4. Instrument and Method Development and Evaluation for Continuous Measurement Systems
    Our group has been involved in the development and evaluation of continuous measurement systems that can be operated 24/7/365 to provide data over seasons and years.
  5. Measurement and Analysis of New Particle Formation
    Quantitative measurements of particles below 10 nm, and even 5 nm, is a large experimental challenge. We aim to make these difficult measurements, and combine these measurements with companion measurements, theory, and analysis to understand the nucleation and growth of new particles in the atmosphere.

  6. Evaluation and Analysis of Measurement Data, including Long Term Trends of Trace Species, and Detailed Analysis of Intensive Field Projects


Additional Information

Teaches graduate level Atmospheric Chemistry in the Department of Atmospheric and Environmental Sciences.

Currently (2019) the group consists of four PhD candidate graduate students, one undergraduate student, three full time employees, and a part time lab manager.



Selected Publications (total of over 100 in peer-reviewed journals)

Ninneman, M., K.L. Demerjian, and J.J. Schwab, “Ozone Production Efficiencies at Rural New York State Locations: Relationship to Oxides of Nitrogen Concentrations”, J. Geophys. Res.: Atmospheres, 124, https://doi.org/10.1029/2018JD029932.

Schwab, J.J., D. Wolfe, P.W. Casson, R.E. Brandt, K.L. Demerjian, L. Husain, V.A. Dutkiewicz, K.L. Civerolo, O.V. Rattigan (2016), “Atmospheric Science Research at Whiteface Mountain, NY: Site Description and History”. Aerosol and Air Quality Research, special issue on Atmospheric Chemistry and Physics and Chemistry at Mountain Sites. 16, 827-840, doi: 10.4209/aaqr.2015.05.0343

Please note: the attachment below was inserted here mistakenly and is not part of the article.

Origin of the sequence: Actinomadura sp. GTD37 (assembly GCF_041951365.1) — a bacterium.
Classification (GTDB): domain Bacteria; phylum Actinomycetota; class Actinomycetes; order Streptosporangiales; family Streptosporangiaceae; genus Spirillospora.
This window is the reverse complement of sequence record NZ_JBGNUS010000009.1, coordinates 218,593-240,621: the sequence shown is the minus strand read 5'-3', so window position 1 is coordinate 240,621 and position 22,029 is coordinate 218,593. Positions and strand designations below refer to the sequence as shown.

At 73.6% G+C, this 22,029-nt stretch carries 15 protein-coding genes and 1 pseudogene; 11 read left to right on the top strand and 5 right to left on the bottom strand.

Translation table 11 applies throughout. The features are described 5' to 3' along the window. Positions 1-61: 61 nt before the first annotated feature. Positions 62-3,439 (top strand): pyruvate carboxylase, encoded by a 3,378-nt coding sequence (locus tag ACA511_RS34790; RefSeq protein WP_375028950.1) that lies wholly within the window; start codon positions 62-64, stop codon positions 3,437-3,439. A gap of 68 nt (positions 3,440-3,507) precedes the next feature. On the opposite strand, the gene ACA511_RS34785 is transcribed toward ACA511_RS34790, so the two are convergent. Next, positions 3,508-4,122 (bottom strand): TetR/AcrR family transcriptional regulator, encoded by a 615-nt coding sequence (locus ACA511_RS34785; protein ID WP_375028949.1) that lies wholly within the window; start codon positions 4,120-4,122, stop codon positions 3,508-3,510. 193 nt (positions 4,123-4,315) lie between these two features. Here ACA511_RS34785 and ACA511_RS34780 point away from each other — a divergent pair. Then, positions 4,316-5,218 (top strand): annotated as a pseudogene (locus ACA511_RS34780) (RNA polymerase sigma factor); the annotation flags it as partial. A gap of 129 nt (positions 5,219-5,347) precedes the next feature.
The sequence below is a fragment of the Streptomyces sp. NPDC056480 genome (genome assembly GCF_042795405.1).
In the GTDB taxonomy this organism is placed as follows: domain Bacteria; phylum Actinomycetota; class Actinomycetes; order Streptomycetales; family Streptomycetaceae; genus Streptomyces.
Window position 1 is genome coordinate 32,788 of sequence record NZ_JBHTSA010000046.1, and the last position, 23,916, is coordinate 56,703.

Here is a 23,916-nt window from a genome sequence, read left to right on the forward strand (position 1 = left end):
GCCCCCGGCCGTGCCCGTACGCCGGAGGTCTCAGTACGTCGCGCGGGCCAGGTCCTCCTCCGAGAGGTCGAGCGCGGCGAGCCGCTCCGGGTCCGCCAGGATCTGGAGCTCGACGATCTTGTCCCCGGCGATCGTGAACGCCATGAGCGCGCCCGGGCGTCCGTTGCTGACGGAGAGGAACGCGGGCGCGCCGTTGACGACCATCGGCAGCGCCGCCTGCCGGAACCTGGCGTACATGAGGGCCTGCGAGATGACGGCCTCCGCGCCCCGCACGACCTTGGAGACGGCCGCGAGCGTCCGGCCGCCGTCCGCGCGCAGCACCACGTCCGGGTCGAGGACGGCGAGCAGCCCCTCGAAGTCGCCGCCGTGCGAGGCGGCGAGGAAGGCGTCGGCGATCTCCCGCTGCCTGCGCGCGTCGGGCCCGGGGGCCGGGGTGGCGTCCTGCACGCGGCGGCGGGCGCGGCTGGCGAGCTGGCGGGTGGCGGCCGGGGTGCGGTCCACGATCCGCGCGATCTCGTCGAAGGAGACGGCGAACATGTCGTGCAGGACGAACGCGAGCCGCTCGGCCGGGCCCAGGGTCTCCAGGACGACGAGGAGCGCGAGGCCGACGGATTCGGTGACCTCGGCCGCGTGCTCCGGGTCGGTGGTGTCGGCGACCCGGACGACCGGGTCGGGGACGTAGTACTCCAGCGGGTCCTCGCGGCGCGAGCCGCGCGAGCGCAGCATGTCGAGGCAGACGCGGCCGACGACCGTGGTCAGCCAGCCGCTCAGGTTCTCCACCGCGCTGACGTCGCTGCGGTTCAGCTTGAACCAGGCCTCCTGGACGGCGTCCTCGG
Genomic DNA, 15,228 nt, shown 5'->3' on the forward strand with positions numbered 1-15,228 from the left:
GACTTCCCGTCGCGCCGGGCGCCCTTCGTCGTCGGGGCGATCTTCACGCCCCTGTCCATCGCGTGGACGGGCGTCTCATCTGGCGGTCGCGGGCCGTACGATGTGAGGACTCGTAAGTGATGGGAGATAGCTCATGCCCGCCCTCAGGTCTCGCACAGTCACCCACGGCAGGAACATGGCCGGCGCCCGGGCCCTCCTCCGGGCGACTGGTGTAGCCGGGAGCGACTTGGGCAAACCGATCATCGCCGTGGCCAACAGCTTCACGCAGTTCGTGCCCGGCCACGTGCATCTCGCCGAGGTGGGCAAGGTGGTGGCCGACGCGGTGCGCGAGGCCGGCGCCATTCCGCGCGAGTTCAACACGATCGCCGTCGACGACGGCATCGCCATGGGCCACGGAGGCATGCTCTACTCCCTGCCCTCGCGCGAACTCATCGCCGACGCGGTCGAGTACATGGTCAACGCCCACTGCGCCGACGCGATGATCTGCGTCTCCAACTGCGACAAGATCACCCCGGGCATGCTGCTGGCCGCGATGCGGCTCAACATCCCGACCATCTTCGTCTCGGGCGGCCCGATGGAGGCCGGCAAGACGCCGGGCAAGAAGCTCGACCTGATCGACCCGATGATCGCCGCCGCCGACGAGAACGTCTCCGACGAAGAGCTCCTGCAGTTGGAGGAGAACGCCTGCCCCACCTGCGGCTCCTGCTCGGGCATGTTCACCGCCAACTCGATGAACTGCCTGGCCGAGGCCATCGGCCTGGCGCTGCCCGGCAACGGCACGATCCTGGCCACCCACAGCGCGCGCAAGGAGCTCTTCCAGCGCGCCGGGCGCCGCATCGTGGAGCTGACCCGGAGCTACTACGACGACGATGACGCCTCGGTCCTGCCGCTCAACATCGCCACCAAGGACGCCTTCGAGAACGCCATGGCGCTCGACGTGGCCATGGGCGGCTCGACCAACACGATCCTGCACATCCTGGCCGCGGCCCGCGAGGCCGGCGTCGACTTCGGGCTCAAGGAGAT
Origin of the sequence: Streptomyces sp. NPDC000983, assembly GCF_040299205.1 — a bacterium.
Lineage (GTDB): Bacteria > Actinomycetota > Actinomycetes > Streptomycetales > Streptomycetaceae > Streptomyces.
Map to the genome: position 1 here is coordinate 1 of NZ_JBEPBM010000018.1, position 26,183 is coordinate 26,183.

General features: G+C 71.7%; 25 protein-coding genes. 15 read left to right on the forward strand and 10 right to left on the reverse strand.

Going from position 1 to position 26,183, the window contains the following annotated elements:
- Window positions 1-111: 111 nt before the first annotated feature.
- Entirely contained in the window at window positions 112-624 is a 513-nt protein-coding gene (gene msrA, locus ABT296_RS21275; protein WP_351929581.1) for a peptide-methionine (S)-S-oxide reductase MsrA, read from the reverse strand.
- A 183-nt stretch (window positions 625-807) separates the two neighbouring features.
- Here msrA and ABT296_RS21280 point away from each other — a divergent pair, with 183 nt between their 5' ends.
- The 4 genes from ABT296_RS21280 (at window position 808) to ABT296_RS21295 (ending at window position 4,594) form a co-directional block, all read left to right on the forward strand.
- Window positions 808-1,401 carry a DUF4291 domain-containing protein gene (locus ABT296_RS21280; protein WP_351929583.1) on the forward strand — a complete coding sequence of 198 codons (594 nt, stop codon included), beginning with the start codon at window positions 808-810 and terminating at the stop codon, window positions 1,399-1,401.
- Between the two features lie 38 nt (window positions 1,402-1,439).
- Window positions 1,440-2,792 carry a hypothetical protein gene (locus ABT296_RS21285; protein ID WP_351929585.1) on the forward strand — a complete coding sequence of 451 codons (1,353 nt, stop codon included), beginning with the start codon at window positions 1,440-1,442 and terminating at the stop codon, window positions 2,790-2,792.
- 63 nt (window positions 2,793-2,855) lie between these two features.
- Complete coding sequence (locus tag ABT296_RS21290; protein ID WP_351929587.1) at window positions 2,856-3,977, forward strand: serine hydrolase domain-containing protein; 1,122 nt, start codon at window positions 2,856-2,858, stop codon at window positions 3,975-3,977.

Brandt, R.E., J.J. Schwab, P.W. Casson, U.K. Roychowdhury,  D. Wolfe, K.L. Demerjian, K.L. Civerolo, O.V. Rattigan, H.D. Felton (2016), “Atmospheric Chemistry Measurements at Whiteface Mountain, NY: Ozone and Reactive Trace Gases”. Aerosol and Air Quality Research, special issue on Atmospheric Chemistry and Physics and Chemistry at Mountain Sites. 16, 873-884, doi: 10.4209/aaqr.2015.05.0376

Schwab, J.J., P.W. Casson, R.E. Brandt, L. Husain, V.A. Dutkiewicz, D. Wolfe, K.L. Demerjian,  K.L. Civerolo, O.V. Rattigan, H.D. Felton, J.E. Dukett (2016), “Atmospheric Chemistry Measurements at Whiteface Mountain, NY: Cloud Water Chemistry, Precipitation Chemistry, and Particulate Matter”. Aerosol and Air Quality Research, special issue on Atmospheric Chemistry and Physics and Chemistry at Mountain Sites. 16, 841-854,                                       doi: 10.4209/aaqr.2015.05.344

Cooper, O. R., D. D. Parrish, J. Ziemke, N. V. Balashov, M. Cupeiro, I. E. Galbally, S. Gilge, L. Horowitz, N. R. Jensen, J.-F. Lamarque, V. Naik, S. J. Oltmans, J. Schwab, D. T. Shindell, A. M. Thompson, V. Thouret, Y. Wang, R. M. Zbinden (2014), “Global distribution and trends of tropospheric ozone: An observation-based review”, Elementa: Science of the Anthropocene, 2:000029, doi:10.12952/journal.elementa.000029.